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4th December
written by Sean Noble












The teacher who had the most influence on my life in high school and beyond was Mr. Gentry, the choir director.  Not only did he teach me a love of music, but he pushed me to be better than I would have otherwise been.  I’m not exactly a natural when it comes to music, but it was his influence, prodding and mentoring that led me to actually do pretty well.

It was Mr. Gentry that worked with me and encouraged me to the point of being able to earn a spot in both the All-State Choir and the All-State Show Choir.  It was Mr. Gentry who essentially assigned me to be the lead (Curly) in our school production of Oklahoma, which became the seminal event of my high school career.

So it was a no-brainer that when I found out he is retiring after this school year, that I attended his final “Feaste of Carols,” a 27-year tradition which has evolved into a spectacular evening. (see this article from the local paper about it)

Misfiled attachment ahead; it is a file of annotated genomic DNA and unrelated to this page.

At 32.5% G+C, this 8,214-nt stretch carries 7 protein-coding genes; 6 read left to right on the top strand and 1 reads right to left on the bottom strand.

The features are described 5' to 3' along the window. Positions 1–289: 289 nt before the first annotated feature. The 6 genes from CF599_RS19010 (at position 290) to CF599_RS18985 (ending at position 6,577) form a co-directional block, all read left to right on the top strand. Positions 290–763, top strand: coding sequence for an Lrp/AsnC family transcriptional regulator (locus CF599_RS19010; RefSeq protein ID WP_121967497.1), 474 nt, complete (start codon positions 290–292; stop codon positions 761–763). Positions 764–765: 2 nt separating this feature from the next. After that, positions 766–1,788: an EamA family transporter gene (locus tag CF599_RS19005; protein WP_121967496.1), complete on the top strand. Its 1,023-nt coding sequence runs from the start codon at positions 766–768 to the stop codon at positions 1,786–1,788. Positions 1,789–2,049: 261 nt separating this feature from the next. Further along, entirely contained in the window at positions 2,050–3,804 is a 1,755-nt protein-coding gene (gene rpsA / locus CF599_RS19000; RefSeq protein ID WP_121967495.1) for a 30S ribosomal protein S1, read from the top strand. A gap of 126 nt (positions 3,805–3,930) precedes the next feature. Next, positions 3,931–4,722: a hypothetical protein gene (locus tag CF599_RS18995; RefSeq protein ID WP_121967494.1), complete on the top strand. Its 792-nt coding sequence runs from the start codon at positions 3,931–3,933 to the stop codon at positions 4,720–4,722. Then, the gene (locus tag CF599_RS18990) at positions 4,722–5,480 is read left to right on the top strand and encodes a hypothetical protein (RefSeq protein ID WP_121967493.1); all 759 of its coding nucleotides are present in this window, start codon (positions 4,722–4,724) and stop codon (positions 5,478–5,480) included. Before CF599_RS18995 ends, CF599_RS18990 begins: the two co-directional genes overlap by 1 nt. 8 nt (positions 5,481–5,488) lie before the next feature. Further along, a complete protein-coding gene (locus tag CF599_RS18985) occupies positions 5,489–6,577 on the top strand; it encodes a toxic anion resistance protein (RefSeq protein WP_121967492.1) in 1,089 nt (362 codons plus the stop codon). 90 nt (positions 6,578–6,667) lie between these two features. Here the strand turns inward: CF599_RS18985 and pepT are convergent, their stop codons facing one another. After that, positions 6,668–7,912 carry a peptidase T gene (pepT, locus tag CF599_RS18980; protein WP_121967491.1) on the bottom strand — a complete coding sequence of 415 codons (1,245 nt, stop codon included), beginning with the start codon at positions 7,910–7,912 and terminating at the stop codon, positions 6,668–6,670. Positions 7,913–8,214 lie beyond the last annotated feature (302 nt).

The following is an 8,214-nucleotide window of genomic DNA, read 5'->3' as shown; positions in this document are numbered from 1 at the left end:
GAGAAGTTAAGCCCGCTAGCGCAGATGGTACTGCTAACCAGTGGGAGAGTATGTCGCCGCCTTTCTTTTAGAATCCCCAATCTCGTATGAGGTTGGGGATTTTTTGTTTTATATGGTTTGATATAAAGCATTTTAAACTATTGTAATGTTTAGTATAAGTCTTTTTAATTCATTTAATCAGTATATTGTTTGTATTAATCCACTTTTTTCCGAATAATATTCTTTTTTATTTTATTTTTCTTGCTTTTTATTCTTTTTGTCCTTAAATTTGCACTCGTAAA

And Mr. Gentry’s swan song was nothing short of inspiring.

While Mr. Gentry’s life doesn’t exactly follow the plot line of “Mr. Hollands Opus,” he has touched the lives of thousands of students over the last 30 years, and the impact of his influence is likely in the tens of thousands.

At the final “Feaste of Carols” all of the choir alumni in attendance joined the current choir to sing “Candlelight Carol” by John Rutter.  It was beautiful, and very emotional. To stand among dozens of people who were there to pay tribute to a great man was as powerful a moment as you could find.

Mr. Gentry, you may be retiring, but your influence will carry on for years to come.

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1 Comment

  1. Scott Gentry

    Thank you for the kind words. So many fond memories. I am honored by your kind words. Thanks again for being there and for the fond memories.
    Mr. “G”

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